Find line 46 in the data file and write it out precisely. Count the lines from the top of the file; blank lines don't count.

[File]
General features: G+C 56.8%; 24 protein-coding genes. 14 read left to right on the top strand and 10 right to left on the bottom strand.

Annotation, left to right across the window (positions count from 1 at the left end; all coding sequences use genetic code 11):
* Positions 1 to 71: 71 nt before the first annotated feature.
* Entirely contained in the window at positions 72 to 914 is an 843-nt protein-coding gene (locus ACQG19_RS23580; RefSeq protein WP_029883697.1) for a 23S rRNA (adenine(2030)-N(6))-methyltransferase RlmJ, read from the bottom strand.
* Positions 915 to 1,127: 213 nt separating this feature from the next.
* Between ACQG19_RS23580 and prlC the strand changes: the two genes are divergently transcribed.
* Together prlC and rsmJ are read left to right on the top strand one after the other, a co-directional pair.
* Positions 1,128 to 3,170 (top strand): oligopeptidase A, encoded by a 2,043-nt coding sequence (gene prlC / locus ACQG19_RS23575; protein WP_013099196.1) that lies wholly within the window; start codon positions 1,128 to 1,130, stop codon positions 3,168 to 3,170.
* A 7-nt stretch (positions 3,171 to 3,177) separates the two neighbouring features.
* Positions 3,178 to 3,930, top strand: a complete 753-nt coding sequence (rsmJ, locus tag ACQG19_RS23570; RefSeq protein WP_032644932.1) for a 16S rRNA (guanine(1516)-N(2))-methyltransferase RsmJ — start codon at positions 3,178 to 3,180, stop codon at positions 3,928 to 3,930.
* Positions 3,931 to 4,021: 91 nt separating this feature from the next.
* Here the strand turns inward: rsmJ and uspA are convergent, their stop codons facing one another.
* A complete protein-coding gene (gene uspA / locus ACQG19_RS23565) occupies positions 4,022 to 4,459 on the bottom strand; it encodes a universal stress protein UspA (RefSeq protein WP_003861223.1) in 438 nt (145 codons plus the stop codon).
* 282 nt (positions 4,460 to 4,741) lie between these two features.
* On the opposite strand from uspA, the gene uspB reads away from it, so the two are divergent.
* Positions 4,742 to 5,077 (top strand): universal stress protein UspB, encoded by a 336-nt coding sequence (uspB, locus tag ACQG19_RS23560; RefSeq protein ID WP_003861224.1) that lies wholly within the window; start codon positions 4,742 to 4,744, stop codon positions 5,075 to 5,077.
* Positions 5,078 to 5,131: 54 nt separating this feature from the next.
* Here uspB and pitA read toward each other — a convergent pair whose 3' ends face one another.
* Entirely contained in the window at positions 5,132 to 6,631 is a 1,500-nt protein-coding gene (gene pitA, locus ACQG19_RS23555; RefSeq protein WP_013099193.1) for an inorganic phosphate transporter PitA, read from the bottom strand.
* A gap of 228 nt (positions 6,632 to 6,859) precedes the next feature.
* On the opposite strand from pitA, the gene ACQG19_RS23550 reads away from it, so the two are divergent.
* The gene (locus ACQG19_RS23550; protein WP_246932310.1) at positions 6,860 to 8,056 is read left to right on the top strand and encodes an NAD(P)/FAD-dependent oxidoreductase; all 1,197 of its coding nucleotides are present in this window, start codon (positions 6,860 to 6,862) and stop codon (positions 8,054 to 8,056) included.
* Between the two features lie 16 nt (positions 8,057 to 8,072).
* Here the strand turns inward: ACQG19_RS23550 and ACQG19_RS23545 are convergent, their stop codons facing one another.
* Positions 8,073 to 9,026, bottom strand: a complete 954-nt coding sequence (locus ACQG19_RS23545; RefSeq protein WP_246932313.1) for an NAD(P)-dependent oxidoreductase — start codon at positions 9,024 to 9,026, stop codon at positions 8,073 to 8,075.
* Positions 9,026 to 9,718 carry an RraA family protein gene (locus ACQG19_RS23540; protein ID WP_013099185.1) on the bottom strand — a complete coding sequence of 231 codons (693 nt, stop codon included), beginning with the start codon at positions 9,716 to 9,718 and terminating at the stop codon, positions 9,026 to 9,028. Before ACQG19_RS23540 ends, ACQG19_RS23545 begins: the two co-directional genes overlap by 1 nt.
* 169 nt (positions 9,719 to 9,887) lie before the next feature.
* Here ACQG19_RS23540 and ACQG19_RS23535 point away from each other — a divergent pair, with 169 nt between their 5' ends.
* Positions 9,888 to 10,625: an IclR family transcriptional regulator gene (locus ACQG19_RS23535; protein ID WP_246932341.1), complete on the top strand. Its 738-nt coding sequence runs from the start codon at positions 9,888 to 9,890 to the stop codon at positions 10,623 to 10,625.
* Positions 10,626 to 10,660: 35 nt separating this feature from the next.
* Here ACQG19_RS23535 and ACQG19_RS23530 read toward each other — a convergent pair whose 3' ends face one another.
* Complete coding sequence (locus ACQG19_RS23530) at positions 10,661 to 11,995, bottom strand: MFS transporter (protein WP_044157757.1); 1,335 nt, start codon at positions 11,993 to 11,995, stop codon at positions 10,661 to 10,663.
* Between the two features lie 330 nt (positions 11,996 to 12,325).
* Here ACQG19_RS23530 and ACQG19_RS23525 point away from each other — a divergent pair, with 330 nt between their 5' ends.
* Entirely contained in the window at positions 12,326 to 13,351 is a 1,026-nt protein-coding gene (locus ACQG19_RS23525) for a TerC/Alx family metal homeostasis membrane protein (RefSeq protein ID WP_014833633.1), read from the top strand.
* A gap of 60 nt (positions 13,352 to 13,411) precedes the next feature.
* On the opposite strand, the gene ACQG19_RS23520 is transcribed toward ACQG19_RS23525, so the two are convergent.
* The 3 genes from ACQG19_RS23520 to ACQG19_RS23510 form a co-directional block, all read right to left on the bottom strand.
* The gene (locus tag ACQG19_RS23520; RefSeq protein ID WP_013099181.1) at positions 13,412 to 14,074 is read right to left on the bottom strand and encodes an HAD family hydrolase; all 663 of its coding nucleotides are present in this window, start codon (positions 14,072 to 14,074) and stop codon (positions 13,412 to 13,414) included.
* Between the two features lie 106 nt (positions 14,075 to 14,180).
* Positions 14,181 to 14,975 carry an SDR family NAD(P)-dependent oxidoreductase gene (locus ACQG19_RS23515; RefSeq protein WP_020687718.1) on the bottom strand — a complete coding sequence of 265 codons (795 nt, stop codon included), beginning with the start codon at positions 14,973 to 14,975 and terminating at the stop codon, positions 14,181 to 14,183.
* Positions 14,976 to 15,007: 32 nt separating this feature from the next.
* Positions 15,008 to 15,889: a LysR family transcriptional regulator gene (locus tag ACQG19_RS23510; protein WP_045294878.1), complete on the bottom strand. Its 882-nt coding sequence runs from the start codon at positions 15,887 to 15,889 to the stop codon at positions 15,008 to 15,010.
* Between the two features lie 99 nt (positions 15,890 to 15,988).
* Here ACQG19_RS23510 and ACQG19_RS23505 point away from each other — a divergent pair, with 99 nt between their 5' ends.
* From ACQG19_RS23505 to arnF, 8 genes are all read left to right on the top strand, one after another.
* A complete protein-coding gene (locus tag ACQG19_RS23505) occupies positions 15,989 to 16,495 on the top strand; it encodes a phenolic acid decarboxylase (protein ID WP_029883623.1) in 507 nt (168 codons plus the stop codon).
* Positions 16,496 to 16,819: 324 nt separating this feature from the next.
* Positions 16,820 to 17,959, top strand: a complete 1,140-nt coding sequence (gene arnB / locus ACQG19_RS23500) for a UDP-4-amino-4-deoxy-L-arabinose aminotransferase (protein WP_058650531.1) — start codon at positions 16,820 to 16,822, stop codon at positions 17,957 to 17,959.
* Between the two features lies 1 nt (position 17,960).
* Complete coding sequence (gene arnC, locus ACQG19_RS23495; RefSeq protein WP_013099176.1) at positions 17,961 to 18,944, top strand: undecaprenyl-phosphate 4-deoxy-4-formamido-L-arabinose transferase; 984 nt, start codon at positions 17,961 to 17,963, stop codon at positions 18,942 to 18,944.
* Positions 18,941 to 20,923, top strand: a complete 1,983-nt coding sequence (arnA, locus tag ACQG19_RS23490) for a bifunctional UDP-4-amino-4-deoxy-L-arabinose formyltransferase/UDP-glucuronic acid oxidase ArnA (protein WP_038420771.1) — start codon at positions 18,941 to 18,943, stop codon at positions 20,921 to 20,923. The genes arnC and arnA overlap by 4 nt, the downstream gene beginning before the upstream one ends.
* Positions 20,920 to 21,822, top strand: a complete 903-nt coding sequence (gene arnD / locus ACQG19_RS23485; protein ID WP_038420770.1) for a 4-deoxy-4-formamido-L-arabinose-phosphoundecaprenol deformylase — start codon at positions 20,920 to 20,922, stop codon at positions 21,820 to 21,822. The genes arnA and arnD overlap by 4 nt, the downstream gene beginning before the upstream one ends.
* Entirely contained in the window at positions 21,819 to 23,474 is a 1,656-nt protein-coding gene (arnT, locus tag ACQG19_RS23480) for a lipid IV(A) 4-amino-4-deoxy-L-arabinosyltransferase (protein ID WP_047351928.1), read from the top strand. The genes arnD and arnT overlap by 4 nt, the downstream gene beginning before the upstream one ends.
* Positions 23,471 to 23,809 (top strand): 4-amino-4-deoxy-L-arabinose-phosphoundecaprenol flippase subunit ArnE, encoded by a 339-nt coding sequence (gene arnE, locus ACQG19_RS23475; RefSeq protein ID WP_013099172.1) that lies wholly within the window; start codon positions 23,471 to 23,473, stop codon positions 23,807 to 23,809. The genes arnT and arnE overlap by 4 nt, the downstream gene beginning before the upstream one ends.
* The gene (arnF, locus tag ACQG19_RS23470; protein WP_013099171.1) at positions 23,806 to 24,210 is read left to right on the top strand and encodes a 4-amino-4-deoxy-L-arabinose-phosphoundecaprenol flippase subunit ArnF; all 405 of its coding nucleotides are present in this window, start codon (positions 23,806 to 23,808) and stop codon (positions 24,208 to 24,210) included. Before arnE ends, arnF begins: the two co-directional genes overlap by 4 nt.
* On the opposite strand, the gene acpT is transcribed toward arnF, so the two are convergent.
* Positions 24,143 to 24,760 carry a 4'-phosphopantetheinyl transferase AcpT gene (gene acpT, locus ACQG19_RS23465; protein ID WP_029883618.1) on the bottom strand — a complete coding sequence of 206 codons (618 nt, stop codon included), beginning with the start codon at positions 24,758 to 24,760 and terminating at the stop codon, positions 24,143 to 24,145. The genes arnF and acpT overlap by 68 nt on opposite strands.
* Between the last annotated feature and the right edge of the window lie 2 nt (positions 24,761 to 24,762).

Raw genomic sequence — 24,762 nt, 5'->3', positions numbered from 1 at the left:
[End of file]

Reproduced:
* From ACQG19_RS23505 to arnF, 8 genes are all read left to right on the top strand, one after another.